The desire for additional offerings across the liberal arts will provide the potential for more faculty and programs to be involved in ICB. It also may provide opportunities for more students here in Denver to study in China. The learning that occurs during these experiences is boundless and priceless. The Colorado-based students with whom we chatted while in Beijing have been profoundly affected by their time in China. They will not be the same people upon returning home. More of our students should have this experience. Studying abroad has been demonstrated to increase student engagement, learning, and personal growth; all are values to which we in the College of Liberal Arts and Sciences are committed. Of course, opportunities are not limited to China, and I know that many departments as well as the Office of International Affairs offer a variety of international study opportunities. Some of our students face barriers to participating—be they financial, curricular or otherwise—and I’d like to see us think creatively about eliminating those barriers. Any and all ideas are welcome. Being known as a College that can provide these experiences for every student would be fantastic. With increased globalization and changing demographics in the United States, equipping our students with the skills of multi-cultural perspectives is valuable and essential.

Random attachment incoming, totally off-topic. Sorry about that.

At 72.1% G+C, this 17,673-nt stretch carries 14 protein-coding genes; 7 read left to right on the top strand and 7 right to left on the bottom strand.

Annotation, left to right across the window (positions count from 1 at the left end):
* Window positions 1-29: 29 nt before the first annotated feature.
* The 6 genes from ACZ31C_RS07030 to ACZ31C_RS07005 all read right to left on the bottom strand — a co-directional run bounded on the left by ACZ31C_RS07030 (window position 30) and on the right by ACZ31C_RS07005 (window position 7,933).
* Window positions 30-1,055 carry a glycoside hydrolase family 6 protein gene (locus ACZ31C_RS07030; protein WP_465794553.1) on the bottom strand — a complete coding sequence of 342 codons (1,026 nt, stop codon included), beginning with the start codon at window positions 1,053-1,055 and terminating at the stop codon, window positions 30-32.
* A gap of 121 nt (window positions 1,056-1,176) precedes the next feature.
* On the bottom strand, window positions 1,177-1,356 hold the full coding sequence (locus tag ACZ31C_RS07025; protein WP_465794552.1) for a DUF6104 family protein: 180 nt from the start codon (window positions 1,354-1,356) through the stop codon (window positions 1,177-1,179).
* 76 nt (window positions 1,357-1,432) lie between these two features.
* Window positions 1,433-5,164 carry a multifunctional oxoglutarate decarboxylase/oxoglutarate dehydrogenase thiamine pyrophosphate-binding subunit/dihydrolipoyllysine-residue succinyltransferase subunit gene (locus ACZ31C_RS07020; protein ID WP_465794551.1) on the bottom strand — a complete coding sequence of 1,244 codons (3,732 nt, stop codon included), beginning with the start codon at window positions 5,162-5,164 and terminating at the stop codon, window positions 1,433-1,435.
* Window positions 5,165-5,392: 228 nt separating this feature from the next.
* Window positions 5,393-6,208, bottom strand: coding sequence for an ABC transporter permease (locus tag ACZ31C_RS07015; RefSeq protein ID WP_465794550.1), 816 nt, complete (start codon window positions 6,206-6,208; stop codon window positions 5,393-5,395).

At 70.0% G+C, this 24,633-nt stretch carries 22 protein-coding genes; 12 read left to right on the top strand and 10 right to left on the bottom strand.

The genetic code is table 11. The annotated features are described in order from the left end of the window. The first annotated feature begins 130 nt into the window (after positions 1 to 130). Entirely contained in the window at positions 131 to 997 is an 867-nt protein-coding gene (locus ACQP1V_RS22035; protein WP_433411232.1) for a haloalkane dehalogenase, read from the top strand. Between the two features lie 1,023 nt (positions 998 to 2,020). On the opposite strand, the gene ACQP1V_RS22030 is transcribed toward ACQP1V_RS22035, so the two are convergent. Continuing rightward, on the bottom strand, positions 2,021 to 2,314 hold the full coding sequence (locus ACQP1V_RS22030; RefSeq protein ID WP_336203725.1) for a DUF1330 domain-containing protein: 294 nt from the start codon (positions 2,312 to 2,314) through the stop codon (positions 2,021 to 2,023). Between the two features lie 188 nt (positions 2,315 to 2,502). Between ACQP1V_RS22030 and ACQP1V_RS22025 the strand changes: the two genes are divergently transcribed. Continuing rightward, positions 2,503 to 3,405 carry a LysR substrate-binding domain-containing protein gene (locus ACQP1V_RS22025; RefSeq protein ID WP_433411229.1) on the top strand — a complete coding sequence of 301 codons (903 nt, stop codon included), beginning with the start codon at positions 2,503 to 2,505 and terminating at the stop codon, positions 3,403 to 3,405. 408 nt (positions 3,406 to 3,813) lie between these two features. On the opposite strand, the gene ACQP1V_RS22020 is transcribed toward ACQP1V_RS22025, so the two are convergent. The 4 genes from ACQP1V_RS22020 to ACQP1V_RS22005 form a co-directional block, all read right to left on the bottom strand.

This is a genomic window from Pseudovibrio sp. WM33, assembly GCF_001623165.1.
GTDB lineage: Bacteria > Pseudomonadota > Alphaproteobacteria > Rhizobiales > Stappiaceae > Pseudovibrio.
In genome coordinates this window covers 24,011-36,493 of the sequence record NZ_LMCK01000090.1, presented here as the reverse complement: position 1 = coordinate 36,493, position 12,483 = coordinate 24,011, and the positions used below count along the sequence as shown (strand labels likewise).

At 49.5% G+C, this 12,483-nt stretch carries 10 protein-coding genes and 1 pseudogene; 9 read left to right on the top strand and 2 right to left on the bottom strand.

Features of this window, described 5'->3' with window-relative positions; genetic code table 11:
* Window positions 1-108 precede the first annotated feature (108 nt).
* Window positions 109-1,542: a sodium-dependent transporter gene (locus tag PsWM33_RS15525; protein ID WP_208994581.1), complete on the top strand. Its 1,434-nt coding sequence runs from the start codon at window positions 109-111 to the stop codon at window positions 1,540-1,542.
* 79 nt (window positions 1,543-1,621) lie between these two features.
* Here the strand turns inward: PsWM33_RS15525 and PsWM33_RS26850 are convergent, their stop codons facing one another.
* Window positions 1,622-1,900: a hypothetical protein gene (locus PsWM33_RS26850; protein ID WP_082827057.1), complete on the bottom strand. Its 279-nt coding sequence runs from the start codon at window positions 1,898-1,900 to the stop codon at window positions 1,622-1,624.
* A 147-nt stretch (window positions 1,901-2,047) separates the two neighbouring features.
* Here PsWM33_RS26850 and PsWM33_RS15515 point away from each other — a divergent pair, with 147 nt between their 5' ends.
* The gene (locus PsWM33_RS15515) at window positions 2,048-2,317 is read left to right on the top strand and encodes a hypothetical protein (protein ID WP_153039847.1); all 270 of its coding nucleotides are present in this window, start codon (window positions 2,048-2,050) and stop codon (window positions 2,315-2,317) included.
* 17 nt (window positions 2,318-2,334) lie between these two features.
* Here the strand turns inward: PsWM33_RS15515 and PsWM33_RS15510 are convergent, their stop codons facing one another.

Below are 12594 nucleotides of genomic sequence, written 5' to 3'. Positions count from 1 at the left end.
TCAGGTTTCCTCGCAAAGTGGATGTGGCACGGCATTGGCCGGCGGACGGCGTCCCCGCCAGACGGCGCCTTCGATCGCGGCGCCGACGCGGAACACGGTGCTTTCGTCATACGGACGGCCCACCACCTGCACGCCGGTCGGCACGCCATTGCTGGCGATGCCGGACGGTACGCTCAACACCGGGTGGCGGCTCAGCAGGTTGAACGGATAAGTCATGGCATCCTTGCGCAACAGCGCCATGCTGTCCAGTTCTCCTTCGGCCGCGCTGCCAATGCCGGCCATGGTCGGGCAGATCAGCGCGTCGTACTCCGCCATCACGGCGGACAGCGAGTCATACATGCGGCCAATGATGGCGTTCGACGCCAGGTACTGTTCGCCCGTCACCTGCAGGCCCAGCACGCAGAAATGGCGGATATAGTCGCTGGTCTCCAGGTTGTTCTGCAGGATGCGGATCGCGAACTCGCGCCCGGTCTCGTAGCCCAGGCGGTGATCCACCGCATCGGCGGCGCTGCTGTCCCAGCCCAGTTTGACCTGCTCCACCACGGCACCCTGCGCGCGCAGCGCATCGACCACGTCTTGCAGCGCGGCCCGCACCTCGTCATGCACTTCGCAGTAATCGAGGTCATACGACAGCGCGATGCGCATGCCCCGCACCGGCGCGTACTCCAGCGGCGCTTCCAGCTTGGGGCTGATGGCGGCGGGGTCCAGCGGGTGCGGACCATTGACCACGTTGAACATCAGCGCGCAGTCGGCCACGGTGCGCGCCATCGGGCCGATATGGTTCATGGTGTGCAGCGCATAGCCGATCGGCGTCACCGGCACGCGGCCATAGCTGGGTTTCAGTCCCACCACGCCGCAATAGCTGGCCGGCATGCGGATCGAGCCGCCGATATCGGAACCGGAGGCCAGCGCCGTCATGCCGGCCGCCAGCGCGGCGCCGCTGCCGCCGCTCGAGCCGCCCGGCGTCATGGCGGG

On another note, the ICB students also had a talent show, which was a blast. Suffice it to say that the Dean’s office now has a plan for something that we can do at the CLAS event in the spring. Stay tuned.
Call for Proposals: Dissemination Grants
The College of Liberal Arts and Sciences (CLAS) provides support to its faculty for engaging in activities that promote their research and creative work and enhance the profile of the College and University. A critical feature of a productive research program is the ability to disseminate findings and engage in scholarly discourse with colleagues around the world to inform future research activities, develop productive research collaborations, and support new grant applications. The CLAS Dissemination Grant program is designed to provide tenure-track, tenured, and clinical teaching track faculty with up to $2000 per academic year for disseminating research via publication (page and other publication charges), travel to support presentations at professional meetings, website design related to communication of research results, or other scholarly dissemination venues.